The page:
Crime was an occasional problem. In more than 10 years on the road, Menzie remembers being followed once, on a freeway in Alabama. He eluded the chase car and found refuge at a small town police station.
Gangs use GPS, databases
For reasons that aren't clear, Ecuadorean and Colombian gangs began to target sales reps, FBI agent McCaffrey says.
They use Mapquest, Global Positioning System devices, cellphones, and telephone and property databases to identify and follow sales reps. It's not unusual for 20 or more crewmembers using several cars to follow prospective "scores" for days or weeks, McCaffrey says.
Some of the thieves' favorite methods, says McCaffrey, who has interviewed captured robbers, include:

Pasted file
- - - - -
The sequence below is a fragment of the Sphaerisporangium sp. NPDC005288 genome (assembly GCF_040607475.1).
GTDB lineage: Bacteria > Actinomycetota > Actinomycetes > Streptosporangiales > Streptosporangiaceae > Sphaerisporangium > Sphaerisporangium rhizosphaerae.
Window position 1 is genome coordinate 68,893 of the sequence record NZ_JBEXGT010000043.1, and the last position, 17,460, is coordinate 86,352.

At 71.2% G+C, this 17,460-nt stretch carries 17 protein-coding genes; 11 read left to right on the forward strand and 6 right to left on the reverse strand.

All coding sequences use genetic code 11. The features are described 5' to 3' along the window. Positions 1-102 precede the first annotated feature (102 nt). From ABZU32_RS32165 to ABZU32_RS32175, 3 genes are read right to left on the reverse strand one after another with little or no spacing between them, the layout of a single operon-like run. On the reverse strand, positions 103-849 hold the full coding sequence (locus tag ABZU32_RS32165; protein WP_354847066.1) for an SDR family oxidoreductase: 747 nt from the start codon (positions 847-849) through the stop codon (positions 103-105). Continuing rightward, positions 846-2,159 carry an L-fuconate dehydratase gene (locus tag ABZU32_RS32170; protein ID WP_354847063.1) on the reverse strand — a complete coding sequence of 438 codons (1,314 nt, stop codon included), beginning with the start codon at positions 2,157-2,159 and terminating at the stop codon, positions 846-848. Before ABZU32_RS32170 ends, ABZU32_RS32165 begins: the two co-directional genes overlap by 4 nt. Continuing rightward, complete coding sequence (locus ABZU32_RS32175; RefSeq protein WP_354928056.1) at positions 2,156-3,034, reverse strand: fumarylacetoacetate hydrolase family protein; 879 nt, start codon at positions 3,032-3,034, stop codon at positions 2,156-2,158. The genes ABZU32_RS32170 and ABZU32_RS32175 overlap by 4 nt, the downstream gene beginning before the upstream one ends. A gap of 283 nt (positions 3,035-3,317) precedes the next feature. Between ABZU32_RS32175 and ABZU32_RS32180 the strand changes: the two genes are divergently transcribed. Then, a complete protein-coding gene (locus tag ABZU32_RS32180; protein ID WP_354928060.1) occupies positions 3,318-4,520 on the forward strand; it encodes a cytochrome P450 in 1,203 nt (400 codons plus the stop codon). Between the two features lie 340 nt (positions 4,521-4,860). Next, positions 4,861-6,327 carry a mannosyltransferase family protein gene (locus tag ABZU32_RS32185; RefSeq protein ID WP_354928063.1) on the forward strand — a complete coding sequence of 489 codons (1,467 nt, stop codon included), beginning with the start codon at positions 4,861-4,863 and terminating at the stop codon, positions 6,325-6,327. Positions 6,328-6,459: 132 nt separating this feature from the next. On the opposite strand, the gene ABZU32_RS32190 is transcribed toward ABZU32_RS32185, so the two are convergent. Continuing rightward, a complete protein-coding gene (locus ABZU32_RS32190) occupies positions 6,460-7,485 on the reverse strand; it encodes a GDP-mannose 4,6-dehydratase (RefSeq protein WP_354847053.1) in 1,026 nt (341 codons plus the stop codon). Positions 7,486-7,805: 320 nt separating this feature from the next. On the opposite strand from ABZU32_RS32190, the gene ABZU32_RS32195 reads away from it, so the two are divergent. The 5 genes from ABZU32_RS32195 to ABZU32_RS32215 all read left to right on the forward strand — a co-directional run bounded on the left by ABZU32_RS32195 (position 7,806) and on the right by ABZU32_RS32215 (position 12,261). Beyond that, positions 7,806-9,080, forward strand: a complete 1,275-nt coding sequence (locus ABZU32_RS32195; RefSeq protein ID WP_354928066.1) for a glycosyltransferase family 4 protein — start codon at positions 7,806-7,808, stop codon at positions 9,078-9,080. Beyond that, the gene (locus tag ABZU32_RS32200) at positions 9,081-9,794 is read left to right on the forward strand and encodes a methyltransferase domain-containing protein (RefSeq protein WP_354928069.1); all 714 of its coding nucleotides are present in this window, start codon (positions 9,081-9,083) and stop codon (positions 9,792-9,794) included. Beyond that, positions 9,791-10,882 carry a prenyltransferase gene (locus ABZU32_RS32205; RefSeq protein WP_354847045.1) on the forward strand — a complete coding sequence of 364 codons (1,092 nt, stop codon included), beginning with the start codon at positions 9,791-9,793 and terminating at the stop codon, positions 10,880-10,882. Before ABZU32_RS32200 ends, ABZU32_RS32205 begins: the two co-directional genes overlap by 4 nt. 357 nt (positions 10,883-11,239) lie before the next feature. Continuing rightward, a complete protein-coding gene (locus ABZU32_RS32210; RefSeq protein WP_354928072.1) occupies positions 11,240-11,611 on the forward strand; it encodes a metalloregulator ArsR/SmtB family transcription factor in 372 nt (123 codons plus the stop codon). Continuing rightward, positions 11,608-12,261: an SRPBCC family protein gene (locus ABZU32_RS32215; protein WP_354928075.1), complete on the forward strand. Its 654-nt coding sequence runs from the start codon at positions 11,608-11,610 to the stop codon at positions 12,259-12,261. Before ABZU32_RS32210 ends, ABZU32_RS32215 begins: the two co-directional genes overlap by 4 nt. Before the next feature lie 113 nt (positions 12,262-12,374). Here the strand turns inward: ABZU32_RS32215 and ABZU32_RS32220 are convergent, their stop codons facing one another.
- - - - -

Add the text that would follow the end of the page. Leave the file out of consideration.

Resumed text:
*Cutting brake lines or spiking tires on a sales rep's car, then trailing him until he breaks down.
*Breaking into the parked car while the salesman is having coffee.
*Surprising the sales rep as he leaves his motel or home.
The robberies, which have netted nearly $600 million since 1995, according to the JSA, are forcing changes in the industry. Manufacturers and wholesalers, beset with rising insurance premiums, increasingly are using large trade shows to reach retailers. Reps who continue to travel carry more product, to compensate for higher gas and hotel costs.
In a sure sign of the times, the Brotherhood of Traveling Salesmen disbanded about a year ago, Menzie notes. The group, which dated from the 1930s, was down to about 100 members and had few new applicants. Those who remained, Menzie says, decided to cash out the group's account and get a check now rather than wait for each other to die off.